More than 150 attorneys, including many from the San Francisco Bay Area, will be in Denver on Friday for the National Cannabis Bar Association’s first Cannabis Law Institute.
The two-day event at the University of Denver Sturm College of Law will put a spotlight on the business of marijuana law, a reflection of new client opportunities for firms that want a piece of the legalized recreational and medical industry.
“We wanted to make the event applicable to everybody,” said Chris Davis, executive director of the Oakland-based cannabis bar. “Our attendees really span the spectrum.”
Topics at the event will focus on the evaluation of legal risks for marijuana business clients, intellectual property protection, federal taxation concerns and the ethics of representing cannabis operations.
Attendees will also be keeping an eye on events in Washington. A U.S. Senate committee on Thursday voted to renew an annual budget bill rider, known as the Rohrabacher-Farr amendment, that bars the U.S. Justice Department from spending money on prosecuting medical marijuana dispensaries operating legally at the state level. U.S. Attorney General Jeff Sessions had asked congressional leaders in May not to extend the ban.
Sessions was also expected to soon release a report that would include recommended changes to federal marijuana policies. In a statement released late Wednesday, however, Sessions said he will act on the report’s recommendations on a “rolling basis.” He did not detail the report’s findings, according to The Hill.
“It’s important that cannabis lawyers be talking to each other,” Portland attorney Leland Berger, a board member on the NCBA, recently said on the Cannabis Industry Voice podcast. “It’s important that we provide education so that the quality of service is high. It’s also important because … in some jurisdictions, the fact of practicing or wanting to practice in this area is problematic.”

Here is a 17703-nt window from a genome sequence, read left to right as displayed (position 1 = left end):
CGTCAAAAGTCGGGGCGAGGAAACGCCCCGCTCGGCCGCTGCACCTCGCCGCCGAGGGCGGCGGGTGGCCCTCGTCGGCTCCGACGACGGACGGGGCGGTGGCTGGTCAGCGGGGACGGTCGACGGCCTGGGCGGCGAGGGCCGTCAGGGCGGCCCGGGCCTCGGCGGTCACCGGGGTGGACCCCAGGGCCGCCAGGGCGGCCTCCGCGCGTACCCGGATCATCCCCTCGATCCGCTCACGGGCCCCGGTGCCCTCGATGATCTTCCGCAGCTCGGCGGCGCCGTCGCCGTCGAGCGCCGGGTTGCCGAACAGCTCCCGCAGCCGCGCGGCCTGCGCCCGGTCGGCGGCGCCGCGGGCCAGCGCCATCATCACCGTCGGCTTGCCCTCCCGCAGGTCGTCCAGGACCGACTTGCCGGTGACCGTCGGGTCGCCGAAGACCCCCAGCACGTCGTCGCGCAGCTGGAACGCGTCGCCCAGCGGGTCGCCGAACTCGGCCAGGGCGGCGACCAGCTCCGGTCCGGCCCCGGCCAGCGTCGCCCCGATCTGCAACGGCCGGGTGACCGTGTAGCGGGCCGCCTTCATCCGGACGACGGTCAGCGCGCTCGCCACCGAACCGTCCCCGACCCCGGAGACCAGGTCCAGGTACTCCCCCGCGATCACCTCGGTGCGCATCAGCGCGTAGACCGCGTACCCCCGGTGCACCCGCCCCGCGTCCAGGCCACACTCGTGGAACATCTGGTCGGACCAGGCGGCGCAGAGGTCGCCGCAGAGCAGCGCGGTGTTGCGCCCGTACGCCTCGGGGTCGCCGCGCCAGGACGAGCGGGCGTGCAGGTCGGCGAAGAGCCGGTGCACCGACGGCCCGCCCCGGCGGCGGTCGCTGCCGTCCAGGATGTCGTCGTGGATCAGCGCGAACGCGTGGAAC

The bar association is monitoring the case against San Diego attorney Jessica McElfresh, who faces felony charges in connection with the alleged operation of a hash oil and manufacturing and distribution operation run by a client. The case hinges on an email between McElfresh and her client, a communication that McElfresh’s supporters say should be protected by attorney-client privilege.
“Our concern as an organization is the chilling effect this prosecution could have [on] cannabis attorneys who advise on compliance issues,” Berger said.
Speakers and panelists at the conference include Robert Raich, the Oakland attorney who has argued two marijuana legalization cases before the U.S. Supreme Court; Henry Wykowski, the veteran medical dispensary attorney from San Francisco’s Wykowski & Associates; Lara DeCaro, a business attorney and mediator from Leland, Parachini, Steinberg, Matzger & Melnick in San Francisco and Matt Hausman, associate area counsel for the IRS office of chief counsel.
The National Cannabis Bar Association was launched in 2015 and currently has about 250 members.